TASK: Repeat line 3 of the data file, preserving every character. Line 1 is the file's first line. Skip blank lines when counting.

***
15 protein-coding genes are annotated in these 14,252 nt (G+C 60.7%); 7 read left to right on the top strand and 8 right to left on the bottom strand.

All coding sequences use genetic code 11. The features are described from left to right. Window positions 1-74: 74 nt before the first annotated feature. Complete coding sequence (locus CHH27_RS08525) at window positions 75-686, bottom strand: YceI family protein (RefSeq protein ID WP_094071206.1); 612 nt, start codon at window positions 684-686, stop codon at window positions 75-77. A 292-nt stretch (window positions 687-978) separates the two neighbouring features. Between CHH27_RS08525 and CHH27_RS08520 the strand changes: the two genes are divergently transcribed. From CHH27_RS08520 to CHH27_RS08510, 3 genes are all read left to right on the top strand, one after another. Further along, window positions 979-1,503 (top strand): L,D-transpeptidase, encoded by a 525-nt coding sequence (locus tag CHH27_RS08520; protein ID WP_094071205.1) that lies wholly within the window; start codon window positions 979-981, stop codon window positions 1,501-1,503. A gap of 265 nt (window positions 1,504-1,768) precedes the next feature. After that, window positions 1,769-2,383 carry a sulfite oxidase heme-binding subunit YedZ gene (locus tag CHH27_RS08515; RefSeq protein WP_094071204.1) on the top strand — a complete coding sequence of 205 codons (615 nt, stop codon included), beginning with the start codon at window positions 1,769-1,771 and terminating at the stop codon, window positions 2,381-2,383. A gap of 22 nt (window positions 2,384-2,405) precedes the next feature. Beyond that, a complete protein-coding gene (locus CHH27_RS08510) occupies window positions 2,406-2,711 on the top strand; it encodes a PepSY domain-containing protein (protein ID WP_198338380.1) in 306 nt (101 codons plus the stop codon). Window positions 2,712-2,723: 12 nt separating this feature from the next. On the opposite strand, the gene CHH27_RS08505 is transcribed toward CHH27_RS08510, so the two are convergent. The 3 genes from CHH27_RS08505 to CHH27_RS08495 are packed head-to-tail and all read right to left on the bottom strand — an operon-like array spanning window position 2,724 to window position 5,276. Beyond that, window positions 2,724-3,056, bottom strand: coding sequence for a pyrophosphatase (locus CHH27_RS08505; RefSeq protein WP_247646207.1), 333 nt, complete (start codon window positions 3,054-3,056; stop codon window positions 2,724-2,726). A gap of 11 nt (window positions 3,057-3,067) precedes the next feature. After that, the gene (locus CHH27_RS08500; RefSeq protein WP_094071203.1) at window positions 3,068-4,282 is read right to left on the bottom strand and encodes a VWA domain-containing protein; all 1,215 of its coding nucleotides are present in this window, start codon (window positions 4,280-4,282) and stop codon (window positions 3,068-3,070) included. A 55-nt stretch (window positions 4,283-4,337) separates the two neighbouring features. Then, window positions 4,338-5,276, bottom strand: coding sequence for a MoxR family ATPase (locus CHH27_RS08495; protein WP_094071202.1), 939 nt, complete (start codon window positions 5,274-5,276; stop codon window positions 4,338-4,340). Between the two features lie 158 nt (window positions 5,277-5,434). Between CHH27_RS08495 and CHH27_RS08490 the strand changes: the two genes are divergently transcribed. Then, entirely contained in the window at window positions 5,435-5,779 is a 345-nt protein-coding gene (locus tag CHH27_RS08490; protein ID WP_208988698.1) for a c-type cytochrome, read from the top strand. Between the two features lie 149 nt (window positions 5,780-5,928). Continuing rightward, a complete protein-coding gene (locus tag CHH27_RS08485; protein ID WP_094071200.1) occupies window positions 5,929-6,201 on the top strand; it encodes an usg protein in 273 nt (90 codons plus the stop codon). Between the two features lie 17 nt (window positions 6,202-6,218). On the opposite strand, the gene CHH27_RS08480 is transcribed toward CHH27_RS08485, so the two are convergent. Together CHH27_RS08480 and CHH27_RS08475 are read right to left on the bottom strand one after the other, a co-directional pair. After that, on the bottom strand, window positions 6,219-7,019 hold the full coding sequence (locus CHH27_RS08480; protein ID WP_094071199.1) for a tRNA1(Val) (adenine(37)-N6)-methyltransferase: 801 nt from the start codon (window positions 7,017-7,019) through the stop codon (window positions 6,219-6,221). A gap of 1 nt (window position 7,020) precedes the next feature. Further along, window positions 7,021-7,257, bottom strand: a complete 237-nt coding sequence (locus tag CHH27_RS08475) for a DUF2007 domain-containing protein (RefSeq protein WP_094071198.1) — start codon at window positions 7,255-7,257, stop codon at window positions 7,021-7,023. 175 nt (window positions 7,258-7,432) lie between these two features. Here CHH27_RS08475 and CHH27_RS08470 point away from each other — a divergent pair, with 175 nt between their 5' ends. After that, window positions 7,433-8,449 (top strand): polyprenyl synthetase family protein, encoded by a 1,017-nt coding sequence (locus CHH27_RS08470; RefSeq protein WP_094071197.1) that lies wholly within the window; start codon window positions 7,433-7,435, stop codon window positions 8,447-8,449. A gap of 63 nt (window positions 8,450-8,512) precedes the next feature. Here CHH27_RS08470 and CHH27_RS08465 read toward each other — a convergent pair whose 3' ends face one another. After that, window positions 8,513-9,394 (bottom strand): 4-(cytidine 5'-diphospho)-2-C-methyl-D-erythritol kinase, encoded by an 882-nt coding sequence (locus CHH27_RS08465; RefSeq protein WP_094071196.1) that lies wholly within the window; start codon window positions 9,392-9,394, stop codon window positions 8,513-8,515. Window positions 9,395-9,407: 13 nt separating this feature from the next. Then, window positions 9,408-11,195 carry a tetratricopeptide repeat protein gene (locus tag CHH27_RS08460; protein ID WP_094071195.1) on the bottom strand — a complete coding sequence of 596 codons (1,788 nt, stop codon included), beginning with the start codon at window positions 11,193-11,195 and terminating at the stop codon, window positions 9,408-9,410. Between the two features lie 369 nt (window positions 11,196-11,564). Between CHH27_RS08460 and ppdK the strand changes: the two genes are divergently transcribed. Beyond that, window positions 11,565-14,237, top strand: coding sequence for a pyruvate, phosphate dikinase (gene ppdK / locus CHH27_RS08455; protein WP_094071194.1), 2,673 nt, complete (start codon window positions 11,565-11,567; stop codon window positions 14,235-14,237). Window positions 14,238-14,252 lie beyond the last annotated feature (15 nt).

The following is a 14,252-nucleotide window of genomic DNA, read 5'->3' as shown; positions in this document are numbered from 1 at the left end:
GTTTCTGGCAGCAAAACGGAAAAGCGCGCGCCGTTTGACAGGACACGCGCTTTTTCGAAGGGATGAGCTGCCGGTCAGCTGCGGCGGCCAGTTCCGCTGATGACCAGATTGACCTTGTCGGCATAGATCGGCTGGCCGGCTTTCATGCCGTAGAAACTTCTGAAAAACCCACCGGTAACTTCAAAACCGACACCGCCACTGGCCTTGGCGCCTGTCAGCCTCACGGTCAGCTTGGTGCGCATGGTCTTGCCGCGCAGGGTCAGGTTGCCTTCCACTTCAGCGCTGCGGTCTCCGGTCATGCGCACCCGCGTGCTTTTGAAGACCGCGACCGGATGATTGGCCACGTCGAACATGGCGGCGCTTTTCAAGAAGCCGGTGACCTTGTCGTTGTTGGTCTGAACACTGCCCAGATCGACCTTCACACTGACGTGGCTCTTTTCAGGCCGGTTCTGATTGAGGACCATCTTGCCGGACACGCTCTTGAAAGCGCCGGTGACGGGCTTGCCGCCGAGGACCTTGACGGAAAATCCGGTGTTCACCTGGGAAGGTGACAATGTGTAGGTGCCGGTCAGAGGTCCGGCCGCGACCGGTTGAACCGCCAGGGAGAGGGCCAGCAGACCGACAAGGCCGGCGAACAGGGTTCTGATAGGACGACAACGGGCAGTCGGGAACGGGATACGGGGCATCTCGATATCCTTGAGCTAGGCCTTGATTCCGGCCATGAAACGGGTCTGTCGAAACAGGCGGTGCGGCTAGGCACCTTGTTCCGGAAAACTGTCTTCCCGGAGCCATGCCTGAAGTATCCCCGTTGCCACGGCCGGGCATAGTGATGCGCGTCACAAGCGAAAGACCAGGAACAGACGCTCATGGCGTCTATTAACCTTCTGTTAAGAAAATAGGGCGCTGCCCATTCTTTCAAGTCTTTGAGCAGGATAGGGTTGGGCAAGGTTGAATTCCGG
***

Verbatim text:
The following is a 14,252-nucleotide window of genomic DNA, read 5'->3' as shown; positions in this document are numbered from 1 at the left end: